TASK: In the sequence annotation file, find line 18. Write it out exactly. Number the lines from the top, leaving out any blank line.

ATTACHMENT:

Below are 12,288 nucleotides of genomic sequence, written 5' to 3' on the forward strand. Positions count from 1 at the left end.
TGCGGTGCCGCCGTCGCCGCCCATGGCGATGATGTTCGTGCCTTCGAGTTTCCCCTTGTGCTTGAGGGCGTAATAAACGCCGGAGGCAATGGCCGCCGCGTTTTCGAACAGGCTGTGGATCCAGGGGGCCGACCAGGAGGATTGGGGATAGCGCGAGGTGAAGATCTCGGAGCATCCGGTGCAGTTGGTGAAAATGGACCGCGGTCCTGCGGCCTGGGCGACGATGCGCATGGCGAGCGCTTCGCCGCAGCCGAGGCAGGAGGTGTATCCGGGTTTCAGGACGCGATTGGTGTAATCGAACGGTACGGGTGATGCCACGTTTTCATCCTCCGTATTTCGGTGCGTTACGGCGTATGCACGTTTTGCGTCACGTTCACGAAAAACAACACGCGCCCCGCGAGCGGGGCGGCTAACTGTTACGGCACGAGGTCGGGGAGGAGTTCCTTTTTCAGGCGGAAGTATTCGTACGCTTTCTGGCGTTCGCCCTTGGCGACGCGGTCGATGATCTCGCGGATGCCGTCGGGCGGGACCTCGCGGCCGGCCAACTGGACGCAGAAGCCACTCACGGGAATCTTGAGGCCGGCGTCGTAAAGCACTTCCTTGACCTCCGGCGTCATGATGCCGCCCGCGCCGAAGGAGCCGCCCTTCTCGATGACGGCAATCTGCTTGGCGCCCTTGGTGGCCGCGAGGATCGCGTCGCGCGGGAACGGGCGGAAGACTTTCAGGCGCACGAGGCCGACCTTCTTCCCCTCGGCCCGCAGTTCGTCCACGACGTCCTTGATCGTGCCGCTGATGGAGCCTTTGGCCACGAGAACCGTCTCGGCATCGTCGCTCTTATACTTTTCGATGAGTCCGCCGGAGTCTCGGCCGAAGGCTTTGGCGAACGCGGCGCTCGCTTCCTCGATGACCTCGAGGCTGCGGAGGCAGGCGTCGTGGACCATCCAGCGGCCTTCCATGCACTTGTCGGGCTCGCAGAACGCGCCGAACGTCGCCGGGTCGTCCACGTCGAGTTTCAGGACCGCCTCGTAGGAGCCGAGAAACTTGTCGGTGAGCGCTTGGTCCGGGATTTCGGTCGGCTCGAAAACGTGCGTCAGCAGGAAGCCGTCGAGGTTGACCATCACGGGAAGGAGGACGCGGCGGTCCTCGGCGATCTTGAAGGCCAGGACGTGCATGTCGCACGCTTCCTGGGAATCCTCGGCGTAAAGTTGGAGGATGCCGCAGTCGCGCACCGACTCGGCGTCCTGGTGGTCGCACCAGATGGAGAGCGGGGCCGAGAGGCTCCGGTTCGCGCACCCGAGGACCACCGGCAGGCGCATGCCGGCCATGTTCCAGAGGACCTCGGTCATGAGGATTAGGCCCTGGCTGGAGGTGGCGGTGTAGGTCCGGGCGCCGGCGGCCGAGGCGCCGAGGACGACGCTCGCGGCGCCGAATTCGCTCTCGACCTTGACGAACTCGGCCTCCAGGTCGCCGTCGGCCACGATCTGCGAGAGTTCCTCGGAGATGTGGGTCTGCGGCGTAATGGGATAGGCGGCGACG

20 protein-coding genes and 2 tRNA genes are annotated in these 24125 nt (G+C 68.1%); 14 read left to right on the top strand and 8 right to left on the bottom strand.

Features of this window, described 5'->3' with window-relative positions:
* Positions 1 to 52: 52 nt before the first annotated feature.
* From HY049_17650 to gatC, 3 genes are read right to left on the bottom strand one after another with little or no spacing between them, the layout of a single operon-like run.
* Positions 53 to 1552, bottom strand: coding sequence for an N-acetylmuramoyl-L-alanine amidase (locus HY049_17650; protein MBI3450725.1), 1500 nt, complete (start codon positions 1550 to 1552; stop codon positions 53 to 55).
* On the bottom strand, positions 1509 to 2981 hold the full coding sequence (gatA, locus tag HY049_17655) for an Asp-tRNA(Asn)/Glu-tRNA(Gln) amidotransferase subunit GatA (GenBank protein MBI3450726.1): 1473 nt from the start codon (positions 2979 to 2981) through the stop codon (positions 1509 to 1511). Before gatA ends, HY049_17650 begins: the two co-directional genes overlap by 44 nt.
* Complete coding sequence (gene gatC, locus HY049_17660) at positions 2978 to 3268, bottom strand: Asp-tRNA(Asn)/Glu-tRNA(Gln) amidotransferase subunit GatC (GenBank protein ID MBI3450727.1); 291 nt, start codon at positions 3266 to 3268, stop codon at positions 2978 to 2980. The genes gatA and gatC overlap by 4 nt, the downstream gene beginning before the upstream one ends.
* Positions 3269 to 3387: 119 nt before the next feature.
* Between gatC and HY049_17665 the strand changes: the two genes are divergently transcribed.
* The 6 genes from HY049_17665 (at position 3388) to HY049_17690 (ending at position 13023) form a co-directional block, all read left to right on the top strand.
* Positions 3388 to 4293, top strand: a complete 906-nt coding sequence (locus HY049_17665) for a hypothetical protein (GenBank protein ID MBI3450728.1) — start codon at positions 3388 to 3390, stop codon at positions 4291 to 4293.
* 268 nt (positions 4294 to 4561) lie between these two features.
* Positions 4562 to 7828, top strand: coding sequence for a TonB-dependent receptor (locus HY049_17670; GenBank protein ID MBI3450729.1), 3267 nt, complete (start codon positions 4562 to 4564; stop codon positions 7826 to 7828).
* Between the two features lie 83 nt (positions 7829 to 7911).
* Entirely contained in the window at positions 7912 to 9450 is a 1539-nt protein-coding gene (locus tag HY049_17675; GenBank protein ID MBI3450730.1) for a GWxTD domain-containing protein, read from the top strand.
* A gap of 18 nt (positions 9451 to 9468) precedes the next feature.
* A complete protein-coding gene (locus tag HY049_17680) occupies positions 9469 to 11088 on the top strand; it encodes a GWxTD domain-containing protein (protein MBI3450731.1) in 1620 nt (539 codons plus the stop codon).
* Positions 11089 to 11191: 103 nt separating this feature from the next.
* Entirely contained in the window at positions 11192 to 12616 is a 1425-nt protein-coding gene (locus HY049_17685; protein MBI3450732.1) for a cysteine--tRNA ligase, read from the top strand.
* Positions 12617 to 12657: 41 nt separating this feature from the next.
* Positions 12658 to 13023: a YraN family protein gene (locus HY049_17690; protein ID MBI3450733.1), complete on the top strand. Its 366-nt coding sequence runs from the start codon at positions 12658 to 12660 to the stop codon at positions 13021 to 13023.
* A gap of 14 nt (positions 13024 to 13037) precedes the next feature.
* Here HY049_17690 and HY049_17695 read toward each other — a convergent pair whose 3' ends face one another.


* A gap of 18 nt (positions 9451 to 9468) precedes the next feature.